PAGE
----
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Infrastructure sector’s double-push potential

The infrastructure sector could provide a double push to the government’s ‘Make in India’ programme, both cause and effect. While good infrastructure attracts investment, its creation itself can give much-needed demand push to the economy.

Not surprisingly, at the Business Standard Infrastructure Summit, 2015, Railways Minister Suresh Prabhu emphasised the need to embark on an infrastructure-led growth path to ensure a favourable investment cycle.

The summit began on January 15 with Prabhu’s address, followed by a panel discussion, where the participants were Rathin Basu, country president, Alstom India and South Asia; S B Nayar, chairman and managing director, India Infrastructure Finance Company (IIFC); Arup Roy Chowdhury, chairman and managing director (CMD), NTPC; Ravi Uppal, chief executive officer and managing director, Jindal Steel & Power; Aniruddha Ganguly, president for strategy and development, GMR Energy; and Vinayak Chatterjee, chairman, Feedback Infrastructure.

After the panel discussion, Petroleum Minister Dharmendra Pradhan provided a perspective on challenges facing policy makers. A lively discussion followed, where analysts and infrastructure professionals got an opportunity to interact with the minister. There was consensus that infrastructure development would depend heavily on how public sector undertakings (PSUs) invest in and leverage their projects for a smooth fund flow. NTPC’s Roy Chowdhury was sceptical – he felt PSUs have to balance investment with social responsibility. Feedback Infrastructure Chairman Chatterjee raised doubts about how the money from stake sale in PSUs – which goes into the Consolidated Fund of India – was being utilised. He wondered why it was not being used for infrastructure investment.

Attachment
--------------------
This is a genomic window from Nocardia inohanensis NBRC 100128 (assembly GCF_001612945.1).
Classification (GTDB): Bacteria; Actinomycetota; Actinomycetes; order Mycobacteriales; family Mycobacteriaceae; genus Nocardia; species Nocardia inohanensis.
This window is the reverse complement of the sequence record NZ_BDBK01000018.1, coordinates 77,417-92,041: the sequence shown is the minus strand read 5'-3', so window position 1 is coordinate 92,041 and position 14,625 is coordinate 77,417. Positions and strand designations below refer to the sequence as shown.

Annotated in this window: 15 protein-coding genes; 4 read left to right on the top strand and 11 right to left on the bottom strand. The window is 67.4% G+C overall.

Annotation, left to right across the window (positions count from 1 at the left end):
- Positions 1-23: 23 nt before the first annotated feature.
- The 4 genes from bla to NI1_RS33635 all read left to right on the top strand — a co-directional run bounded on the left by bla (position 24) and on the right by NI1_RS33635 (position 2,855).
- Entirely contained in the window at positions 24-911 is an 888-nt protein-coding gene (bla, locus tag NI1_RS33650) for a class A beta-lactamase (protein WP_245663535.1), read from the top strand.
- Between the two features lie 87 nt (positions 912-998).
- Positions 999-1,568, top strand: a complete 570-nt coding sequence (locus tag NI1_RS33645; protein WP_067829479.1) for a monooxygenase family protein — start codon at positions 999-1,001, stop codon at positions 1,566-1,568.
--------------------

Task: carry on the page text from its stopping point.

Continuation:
Drawing a parallel between India and Japan, Railways Minister Prabhu said Japanese corporates had cash flow as high as 40 per cent of their gross domestic product but they were not investing. “The Japanese economy is contracting but the private sector is not investing. In India, PSUs have huge cash flow but are depositing it in banks for five or six per cent, creating problems for the banks. Why can’t we use PSU as engines of growth?”

Though land and financing were identified as key challenges for infrastructure growth, Prabhu emphasised the need for not only new ideas and institutions but financing instruments. One such bold direction would be to open up the Employees’ Provident Fund Organisation (EPFO). The suggestion found support from Nayar, who said two to three per cent of the EPFO’s incremental corpus could be used to meet the core sector need. GMR Energy senior executive Ganguly, however, raised the issue of foreign investors’ lack of interest in India. “They (foreign players) are sceptical due to the retrospective tax regime.”

Providing the lender perspective, Nayar said, “We need to develop more infrastructure financing institutions like IIFC. Nothing prevents us from creating non-banking financial companies for infrastructure outside of Basel-III.” He added problems such as delays, cost over-runs and complicated land acquisitions, beside the macro economic environment, affect a project. “Reserve Bank of India can’t changes rules for a sector going through a rough patch.”

Petroleum Minister Pradhan said policy reform was a major challenge for the government. “In the next 10-15 years, India’s annual economic growth will move into double digits.”

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